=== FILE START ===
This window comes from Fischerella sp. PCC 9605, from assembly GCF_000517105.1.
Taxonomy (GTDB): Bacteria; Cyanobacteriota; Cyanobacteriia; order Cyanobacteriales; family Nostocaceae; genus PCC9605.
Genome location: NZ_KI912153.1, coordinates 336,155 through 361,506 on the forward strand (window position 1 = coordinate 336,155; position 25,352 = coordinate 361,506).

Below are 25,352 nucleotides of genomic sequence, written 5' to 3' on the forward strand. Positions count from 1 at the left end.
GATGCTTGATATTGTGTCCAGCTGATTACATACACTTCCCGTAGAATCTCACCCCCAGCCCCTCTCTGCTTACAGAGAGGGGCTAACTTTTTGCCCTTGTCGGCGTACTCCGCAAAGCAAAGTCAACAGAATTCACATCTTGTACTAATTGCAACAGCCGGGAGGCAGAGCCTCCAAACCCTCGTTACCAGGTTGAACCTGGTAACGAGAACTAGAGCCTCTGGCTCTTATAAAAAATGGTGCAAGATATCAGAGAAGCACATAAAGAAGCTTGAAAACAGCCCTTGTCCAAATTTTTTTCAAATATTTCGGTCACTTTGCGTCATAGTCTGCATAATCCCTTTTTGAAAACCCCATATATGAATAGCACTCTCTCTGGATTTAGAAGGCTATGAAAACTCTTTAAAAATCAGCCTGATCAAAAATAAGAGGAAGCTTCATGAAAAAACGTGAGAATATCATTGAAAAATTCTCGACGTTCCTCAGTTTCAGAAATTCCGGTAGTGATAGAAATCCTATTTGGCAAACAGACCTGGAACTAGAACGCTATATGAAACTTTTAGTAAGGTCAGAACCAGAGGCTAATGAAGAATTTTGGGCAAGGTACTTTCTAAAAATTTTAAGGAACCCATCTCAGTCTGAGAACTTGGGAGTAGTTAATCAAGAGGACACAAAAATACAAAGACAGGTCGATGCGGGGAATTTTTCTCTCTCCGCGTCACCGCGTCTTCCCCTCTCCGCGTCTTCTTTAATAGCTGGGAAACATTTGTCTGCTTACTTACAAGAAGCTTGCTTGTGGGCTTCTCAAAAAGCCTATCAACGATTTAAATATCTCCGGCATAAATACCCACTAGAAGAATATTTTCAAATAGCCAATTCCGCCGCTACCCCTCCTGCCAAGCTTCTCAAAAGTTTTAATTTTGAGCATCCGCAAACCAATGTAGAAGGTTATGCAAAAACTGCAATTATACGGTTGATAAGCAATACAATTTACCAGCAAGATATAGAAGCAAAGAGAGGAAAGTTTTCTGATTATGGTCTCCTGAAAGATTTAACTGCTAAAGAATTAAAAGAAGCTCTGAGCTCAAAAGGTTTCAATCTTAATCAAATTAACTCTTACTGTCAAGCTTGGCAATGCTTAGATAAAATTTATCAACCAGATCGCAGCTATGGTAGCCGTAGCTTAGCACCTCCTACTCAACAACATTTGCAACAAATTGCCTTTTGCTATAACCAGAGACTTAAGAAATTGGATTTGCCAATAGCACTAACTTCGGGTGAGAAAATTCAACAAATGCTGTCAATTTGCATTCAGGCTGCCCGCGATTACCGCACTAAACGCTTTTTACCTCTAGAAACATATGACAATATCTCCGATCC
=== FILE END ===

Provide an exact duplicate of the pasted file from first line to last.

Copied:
This window comes from Fischerella sp. PCC 9605, from assembly GCF_000517105.1.
Taxonomy (GTDB): Bacteria; Cyanobacteriota; Cyanobacteriia; order Cyanobacteriales; family Nostocaceae; genus PCC9605.
Genome location: NZ_KI912153.1, coordinates 336,155 through 361,506 on the forward strand (window position 1 = coordinate 336,155; position 25,352 = coordinate 361,506).

Below are 25,352 nucleotides of genomic sequence, written 5' to 3' on the forward strand. Positions count from 1 at the left end.
GATGCTTGATATTGTGTCCAGCTGATTACATACACTTCCCGTAGAATCTCACCCCCAGCCCCTCTCTGCTTACAGAGAGGGGCTAACTTTTTGCCCTTGTCGGCGTACTCCGCAAAGCAAAGTCAACAGAATTCACATCTTGTACTAATTGCAACAGCCGGGAGGCAGAGCCTCCAAACCCTCGTTACCAGGTTGAACCTGGTAACGAGAACTAGAGCCTCTGGCTCTTATAAAAAATGGTGCAAGATATCAGAGAAGCACATAAAGAAGCTTGAAAACAGCCCTTGTCCAAATTTTTTTCAAATATTTCGGTCACTTTGCGTCATAGTCTGCATAATCCCTTTTTGAAAACCCCATATATGAATAGCACTCTCTCTGGATTTAGAAGGCTATGAAAACTCTTTAAAAATCAGCCTGATCAAAAATAAGAGGAAGCTTCATGAAAAAACGTGAGAATATCATTGAAAAATTCTCGACGTTCCTCAGTTTCAGAAATTCCGGTAGTGATAGAAATCCTATTTGGCAAACAGACCTGGAACTAGAACGCTATATGAAACTTTTAGTAAGGTCAGAACCAGAGGCTAATGAAGAATTTTGGGCAAGGTACTTTCTAAAAATTTTAAGGAACCCATCTCAGTCTGAGAACTTGGGAGTAGTTAATCAAGAGGACACAAAAATACAAAGACAGGTCGATGCGGGGAATTTTTCTCTCTCCGCGTCACCGCGTCTTCCCCTCTCCGCGTCTTCTTTAATAGCTGGGAAACATTTGTCTGCTTACTTACAAGAAGCTTGCTTGTGGGCTTCTCAAAAAGCCTATCAACGATTTAAATATCTCCGGCATAAATACCCACTAGAAGAATATTTTCAAATAGCCAATTCCGCCGCTACCCCTCCTGCCAAGCTTCTCAAAAGTTTTAATTTTGAGCATCCGCAAACCAATGTAGAAGGTTATGCAAAAACTGCAATTATACGGTTGATAAGCAATACAATTTACCAGCAAGATATAGAAGCAAAGAGAGGAAAGTTTTCTGATTATGGTCTCCTGAAAGATTTAACTGCTAAAGAATTAAAAGAAGCTCTGAGCTCAAAAGGTTTCAATCTTAATCAAATTAACTCTTACTGTCAAGCTTGGCAATGCTTAGATAAAATTTATCAACCAGATCGCAGCTATGGTAGCCGTAGCTTAGCACCTCCTACTCAACAACATTTGCAACAAATTGCCTTTTGCTATAACCAGAGACTTAAGAAATTGGATTTGCCAATAGCACTAACTTCGGGTGAGAAAATTCAACAAATGCTGTCAATTTGCATTCAGGCTGCCCGCGATTACCGCACTAAACGCTTTTTACCTCTAGAAACATATGACAATATCTCCGATCC